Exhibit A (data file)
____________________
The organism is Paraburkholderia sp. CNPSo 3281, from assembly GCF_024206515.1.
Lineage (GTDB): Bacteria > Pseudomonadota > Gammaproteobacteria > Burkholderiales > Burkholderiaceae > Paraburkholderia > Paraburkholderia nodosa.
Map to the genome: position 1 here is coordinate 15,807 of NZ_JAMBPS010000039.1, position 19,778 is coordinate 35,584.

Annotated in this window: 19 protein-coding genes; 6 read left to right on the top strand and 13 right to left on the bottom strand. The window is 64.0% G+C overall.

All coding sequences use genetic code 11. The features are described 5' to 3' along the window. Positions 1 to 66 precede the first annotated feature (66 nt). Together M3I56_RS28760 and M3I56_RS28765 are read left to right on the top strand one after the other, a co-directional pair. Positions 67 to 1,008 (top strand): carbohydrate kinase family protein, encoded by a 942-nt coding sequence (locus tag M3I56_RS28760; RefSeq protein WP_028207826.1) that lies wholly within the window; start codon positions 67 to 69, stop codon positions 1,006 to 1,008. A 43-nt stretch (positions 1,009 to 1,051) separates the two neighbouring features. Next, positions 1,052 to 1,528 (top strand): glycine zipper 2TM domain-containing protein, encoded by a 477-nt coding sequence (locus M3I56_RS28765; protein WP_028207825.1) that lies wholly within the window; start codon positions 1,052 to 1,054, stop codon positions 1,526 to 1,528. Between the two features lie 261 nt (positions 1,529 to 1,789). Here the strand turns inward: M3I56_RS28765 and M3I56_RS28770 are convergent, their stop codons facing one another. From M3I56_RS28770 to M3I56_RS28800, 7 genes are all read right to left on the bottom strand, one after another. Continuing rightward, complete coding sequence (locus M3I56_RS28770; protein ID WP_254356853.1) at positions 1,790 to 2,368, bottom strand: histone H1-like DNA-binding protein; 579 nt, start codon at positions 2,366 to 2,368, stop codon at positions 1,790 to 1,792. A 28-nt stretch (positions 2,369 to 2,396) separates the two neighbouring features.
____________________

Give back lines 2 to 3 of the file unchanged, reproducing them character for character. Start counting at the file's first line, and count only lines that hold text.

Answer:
Lineage (GTDB): Bacteria > Pseudomonadota > Gammaproteobacteria > Burkholderiales > Burkholderiaceae > Paraburkholderia > Paraburkholderia nodosa.
Map to the genome: position 1 here is coordinate 15,807 of NZ_JAMBPS010000039.1, position 19,778 is coordinate 35,584.